It is unusual for an African-American cleric from the inner city to be assigned a pastorate in a mainline Protestant church in DeKalb County. The Rev. Harlene Harden broke new ground when she came to the Sycamore United Methodist Church 10 years ago as the associate pastor.
As a member of that church, I have observed her interactions and total acceptance by a congregation that probably had little contact with African-Americans, except on a casual basis. I think it would be safe to say only a handful ever shared a meal in their home or had a black pastor visit them in the hospital or nursing home, or preside over a family wedding or funeral service before she came.
I sat down with Harden to ask about her experience in coming out to the country after a career serving mostly black congregations in an urban area. She admitted some trepidation being sent to a rural part of the state she had never visited – all those fields of corn and open spaces. But she soon became accustomed to life in DeKalb County and learned about farming, which was all new to her.
Asked what she enjoyed the most during her tenure here, she said it was probably working with 12-year-olds each year as they went through confirmation classes and then joined the church.
“I’ve known these young people from seventh grade, then as high schoolers, and now even as college graduates. That is very rewarding,” she said.
She has found the congregation very accepting, and said building relationships that she will cherish the rest of her life is another highlight. Speaking for myself, Kay and I have enjoyed sharing dinners with her and experiencing the warmth and compassion she showed us by visiting Kay in the nursing facility the past year, as well as unannounced stops at the house to see how I was doing. Our senior pastor, the Rev. Dan Swinson, has likewise been a visitor and comfort to us as we struggled through Kay’s debilitating stroke and lengthy recovery to a point where she is back home.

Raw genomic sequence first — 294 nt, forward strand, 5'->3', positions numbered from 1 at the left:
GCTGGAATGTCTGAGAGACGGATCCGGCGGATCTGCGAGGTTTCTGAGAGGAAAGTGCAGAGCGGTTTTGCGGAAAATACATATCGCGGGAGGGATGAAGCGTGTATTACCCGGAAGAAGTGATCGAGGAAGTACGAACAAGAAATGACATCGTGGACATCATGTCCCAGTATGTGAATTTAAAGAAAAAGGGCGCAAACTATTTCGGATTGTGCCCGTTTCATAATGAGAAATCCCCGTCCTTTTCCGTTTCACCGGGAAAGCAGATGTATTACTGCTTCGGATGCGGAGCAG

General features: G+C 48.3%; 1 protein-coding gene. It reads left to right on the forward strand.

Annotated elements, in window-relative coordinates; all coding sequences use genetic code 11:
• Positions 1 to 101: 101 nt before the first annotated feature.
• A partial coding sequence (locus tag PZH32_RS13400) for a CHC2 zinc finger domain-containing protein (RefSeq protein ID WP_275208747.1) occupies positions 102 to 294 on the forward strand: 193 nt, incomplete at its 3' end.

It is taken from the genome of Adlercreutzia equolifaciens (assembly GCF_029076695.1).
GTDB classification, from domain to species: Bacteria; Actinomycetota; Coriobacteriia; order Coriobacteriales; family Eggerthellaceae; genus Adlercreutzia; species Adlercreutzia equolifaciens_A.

Harden put a lot of effort into Black History Month and multicultural events, bringing in minority clergy from the Chicago area as well as black choirs and other musicians to share their talents with the congregation. She said, ”I felt it was important to embrace diversity and introduce other cultures to people in the congregation since the Northern Illinois Methodist Conference and the outside world is a very diverse place.”
I think she startled a few church members when she took vacation and went off on her own to the first inauguration of President Barack Obama.
“This was one of the highlights of my life, something I would not have missed. I am so glad that I lived long enough to see this,” she said. She added that her grandparents and parents never would have thought this could happen.
Swinson recently wrote this about her: “It has been both an honor and a joy to serve in mutual ministry with her. She has been an effective and cooperative partner in our pastoral duties here. … I could not have asked for a better friend and fellow laborer in the vineyard of Sycamore UMC.”
Looking forward to retirement and moving closer to her son and his family in Georgia, she said she wants to deepen her relationship with her grandchildren and offer to help them with the challenges young people are facing today, “keeping them on the right path.”
I think after nudging and nurturing a couple hundred youngsters through their growing years at Sycamore, she will be well-suited for that.
• Barry Schrader can be contacted via email email at firstname.lastname@example.org or by mail at P.O. Box 851, DeKalb, IL 60115. An archive of his past columns can be found on his website www.dekalbcountylife.com.